While the NNSA proposal called for securing radiological materials at 450 foreign and domestic sites by the end of 2016 that could be used to make a so-called dirty bomb, a conventional explosive device designed to spread dangerous radioactive material over a wide area, the budget provided funds for only 410 such sites. While that gap may seem small, the proposal noted that just a tiny amount of one such isotope — cesium chloride, widely used to sterilize blood — could wreak havoc in a major city.
Budget documents submitted to Congress by the administration also contain no mention of the proposed goals of removing weapons-grade uranium from eight additional countries, eliminating plutonium on three continents, and halting the net growth of foreign civilian stocks of plutonium, according to Bunn.
Bunn said some administration officials concluded that the more ambitious agenda was impractical, because countries with remaining stocks of weapons-grade uranium and plutonium have resisted giving up those materials. But he said the government will have a hard time locating needed funds if those countries’ policies shift.
The cuts followed a bruising debate within the administration over a bid by newly-appointed Energy Secretary Ernest Moniz to get an extra billion dollars from the Office of Management and Budget so he could expand both nuclear weapons and nonproliferation spending at the same time. The extra funds would have had to come from the Pentagon’s allotment, in a budget transfer.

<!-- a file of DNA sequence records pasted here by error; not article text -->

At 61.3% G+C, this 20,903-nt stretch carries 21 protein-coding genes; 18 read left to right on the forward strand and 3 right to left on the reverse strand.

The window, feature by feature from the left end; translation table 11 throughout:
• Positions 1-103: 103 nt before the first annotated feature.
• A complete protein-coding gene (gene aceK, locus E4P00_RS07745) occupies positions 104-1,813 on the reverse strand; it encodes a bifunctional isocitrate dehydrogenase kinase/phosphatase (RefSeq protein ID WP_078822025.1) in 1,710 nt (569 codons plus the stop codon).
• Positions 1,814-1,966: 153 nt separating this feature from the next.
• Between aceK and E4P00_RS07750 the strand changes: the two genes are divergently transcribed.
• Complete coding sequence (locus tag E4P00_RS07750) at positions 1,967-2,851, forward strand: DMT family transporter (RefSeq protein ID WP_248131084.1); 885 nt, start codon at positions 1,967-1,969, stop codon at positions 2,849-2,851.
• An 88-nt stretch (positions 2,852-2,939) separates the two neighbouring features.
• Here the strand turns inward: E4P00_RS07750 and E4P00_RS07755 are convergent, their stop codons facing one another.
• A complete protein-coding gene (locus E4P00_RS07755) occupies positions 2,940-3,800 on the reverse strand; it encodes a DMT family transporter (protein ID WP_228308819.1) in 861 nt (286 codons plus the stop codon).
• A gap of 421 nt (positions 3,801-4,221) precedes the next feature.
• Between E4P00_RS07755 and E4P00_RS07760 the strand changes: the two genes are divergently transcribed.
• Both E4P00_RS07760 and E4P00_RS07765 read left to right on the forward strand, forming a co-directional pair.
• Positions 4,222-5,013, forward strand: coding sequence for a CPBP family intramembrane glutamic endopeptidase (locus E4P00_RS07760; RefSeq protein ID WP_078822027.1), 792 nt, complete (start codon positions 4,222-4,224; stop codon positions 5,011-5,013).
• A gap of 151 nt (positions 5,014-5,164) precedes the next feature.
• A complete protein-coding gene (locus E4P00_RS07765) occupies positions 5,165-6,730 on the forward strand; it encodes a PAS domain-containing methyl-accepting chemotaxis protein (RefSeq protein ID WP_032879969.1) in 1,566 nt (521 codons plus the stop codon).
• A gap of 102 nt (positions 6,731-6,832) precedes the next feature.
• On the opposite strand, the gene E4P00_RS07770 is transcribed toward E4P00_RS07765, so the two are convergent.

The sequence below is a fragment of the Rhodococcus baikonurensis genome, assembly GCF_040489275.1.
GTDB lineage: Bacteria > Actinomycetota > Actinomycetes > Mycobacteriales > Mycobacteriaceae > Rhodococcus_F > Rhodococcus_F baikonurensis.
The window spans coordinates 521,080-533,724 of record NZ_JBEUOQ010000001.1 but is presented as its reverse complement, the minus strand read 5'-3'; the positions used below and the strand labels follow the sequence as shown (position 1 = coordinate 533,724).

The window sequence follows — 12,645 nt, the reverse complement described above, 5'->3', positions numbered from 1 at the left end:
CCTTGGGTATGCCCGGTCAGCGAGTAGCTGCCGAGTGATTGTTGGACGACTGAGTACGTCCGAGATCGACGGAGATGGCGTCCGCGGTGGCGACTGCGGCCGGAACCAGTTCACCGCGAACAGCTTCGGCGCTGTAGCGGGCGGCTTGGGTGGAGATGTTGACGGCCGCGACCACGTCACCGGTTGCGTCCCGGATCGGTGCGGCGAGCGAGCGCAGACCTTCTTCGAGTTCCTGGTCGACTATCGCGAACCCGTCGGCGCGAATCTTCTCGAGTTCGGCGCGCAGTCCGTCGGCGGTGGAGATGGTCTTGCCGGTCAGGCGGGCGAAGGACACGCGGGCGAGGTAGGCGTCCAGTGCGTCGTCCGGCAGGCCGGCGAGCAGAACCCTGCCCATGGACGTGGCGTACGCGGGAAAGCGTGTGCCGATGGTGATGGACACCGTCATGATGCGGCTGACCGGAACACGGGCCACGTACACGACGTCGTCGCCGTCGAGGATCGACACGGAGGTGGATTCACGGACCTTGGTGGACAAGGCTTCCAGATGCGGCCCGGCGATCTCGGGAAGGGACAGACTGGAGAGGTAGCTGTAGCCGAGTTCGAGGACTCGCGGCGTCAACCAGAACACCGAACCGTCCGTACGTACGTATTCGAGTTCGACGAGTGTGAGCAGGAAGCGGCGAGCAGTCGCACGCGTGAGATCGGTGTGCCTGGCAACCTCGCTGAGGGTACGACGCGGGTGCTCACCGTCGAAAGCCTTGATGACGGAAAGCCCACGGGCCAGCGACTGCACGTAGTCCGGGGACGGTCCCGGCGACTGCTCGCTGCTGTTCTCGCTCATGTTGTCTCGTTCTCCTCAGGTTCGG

But the Defense Department opposed the idea, having provided $4.5 billion to DOE over the past four years to keep the weapons programs moving along, albeit at a slower pace than the Pentagon wanted.
And so, during a Cabinet-level meeting to resolve the dispute in January, a former White House official said, Elizabeth Sherwood-Randall, nonproliferation coordinator on the National Security Council, agreed with Sylvia Burwell, director of the Office of Management and Budget, that nonproliferation spending would be reduced while weapons programs were protected. Sherwood-Randall was subsequently nominated by Obama to be the deputy energy secretary.
The former official, who spoke on condition he not be named in order to characterize the internal deliberations, said that there was a consensus that the administration’s four-year nuclear security effort had already accomplished the easier, high-payoff projects. “They had basically achieved their goals,” said the official. “The stuff that was left was the stuff that was hard to do.”